Fearful of being the supervision fool

Image credit: Caio under CC0 License via Pexels

At the start of first year, the prospect of supervisions seemed like the chance to relive the terror of interviews several times a week. Although the support of other students in supervisions should have alleviated some of those nerves, there was still that lingering suspicion that the questions posed for discussion would focus on the things that were confusing - meaning quickly going from treading water to being completely out of your depth.

Make no mistake, starting studying at Cambridge was an exciting prospect, and it has lived up to every expectation a student could dream of. As the Vice-Chancellor Professor Sir Leszek Borysiewicz says, “A Cambridge education offers you the chance to engage with academics at the forefront of cutting-edge research”, and the value of this cannot be understated. Being given the time to ask questions that help you work through confusion, and to be asked questions that force you to push the limits of your knowledge, is to be given the chance to engage with your subject in a way second to none.

Yet, while the pre-supervision nerves might have dissipated somewhat with the realisation that they aren’t as frightening as the vague memories of interviews might have led you to believe, that is not to say terror has been entirely eliminated in the battlefield a supervision can sometimes feel. As an undergraduate student, I may be extremely enthusiastic about my subject and driven to study it further, but I am a novice nonetheless. Being a novice in the face of an expert is nerve-wracking, to say the least - and there are certain embarrassing mishaps that it would be preferable to avoid. Mishearing ‘scansion’ as ‘scanning’ and so giving the wrong definition would be one of those mishaps (although of course an entirely hypothetical example, which hasn’t happened to me before).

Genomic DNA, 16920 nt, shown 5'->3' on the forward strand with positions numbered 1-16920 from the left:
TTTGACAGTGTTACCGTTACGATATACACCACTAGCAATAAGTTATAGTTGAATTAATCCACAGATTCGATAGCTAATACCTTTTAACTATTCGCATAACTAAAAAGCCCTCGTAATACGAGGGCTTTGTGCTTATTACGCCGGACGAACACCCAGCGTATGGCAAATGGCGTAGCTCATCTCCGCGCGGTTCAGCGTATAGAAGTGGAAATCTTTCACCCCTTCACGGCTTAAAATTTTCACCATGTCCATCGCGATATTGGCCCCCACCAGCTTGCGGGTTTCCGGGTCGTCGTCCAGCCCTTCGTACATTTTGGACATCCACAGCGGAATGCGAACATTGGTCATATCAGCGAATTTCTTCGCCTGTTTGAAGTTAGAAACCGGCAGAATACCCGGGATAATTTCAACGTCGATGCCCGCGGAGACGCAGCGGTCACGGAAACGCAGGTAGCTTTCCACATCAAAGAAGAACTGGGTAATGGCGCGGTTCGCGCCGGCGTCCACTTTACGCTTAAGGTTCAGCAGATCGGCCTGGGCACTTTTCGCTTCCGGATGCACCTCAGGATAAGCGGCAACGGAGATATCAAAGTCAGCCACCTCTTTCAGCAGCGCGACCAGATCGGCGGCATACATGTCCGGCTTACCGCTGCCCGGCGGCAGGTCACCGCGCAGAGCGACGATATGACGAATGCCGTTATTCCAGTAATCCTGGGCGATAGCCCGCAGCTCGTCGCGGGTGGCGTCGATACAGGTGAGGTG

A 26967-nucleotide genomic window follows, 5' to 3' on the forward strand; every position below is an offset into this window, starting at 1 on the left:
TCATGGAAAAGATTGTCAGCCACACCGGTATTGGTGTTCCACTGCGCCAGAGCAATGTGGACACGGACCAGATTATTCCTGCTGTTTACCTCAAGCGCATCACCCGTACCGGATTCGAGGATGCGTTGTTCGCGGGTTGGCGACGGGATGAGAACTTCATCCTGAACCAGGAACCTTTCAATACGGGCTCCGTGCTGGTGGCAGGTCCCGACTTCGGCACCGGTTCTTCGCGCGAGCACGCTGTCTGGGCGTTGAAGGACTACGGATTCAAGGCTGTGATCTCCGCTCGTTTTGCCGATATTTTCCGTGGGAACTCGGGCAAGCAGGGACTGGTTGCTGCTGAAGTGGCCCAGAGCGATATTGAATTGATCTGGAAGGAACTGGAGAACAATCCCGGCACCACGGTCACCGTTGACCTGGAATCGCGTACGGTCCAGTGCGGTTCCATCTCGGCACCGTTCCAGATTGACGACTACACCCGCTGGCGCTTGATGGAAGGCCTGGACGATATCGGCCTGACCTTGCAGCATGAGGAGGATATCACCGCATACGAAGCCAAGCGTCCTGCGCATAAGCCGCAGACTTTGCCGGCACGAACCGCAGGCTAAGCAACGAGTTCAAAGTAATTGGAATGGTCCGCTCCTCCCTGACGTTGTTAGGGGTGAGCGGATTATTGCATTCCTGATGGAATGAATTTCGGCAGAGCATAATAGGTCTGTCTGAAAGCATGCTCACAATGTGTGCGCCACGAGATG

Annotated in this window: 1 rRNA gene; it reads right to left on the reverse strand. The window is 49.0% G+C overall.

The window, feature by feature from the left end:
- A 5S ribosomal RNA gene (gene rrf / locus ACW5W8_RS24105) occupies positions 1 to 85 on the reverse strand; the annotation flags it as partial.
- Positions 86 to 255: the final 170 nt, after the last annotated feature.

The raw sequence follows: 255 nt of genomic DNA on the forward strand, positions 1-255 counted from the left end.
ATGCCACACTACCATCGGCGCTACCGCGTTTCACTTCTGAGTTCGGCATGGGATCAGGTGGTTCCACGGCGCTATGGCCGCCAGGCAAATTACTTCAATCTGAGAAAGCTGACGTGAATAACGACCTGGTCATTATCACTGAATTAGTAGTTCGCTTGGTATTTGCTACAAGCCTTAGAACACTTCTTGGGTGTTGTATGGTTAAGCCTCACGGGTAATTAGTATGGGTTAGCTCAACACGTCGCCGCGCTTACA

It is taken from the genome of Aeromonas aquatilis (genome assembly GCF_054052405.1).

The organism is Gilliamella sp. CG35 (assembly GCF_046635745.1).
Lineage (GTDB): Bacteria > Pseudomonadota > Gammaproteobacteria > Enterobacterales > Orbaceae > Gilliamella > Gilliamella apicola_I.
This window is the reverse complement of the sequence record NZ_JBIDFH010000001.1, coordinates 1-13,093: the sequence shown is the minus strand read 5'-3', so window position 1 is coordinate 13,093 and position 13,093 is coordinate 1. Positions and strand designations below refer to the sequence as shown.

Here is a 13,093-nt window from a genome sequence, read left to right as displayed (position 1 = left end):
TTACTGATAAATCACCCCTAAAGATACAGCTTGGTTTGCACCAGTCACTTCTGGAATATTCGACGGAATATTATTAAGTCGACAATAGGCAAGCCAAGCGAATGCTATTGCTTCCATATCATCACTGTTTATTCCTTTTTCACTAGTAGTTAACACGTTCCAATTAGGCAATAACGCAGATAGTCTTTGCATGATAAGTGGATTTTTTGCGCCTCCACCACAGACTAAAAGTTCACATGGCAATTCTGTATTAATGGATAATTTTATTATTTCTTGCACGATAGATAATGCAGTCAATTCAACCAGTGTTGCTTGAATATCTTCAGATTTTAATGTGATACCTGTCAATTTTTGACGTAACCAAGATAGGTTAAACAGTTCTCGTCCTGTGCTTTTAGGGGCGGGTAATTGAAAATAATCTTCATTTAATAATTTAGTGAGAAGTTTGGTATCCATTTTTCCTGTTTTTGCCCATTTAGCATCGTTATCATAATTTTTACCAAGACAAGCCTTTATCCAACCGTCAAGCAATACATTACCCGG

When speaking to students farther along their Cambridge journey, the message I have often heard in response to such nerves is not to worry; nobody knows exactly what they’re doing all the time. This reassurance was even echoed by one of my supervisors, who once pointed out they would have no job if we turned up knowing everything and could just tell them all the right answers. This encouragement to openly admit ignorance has often given me the confidence to be the idiot and ask the question that probably has an obvious answer, but one I’d like to hear anyway.

Still in my first year, I’ll be the first to admit that nerves sometimes get the better of me, but I am quickly finding myself increasingly comfortable exposing myself as a know-nothing-novice.

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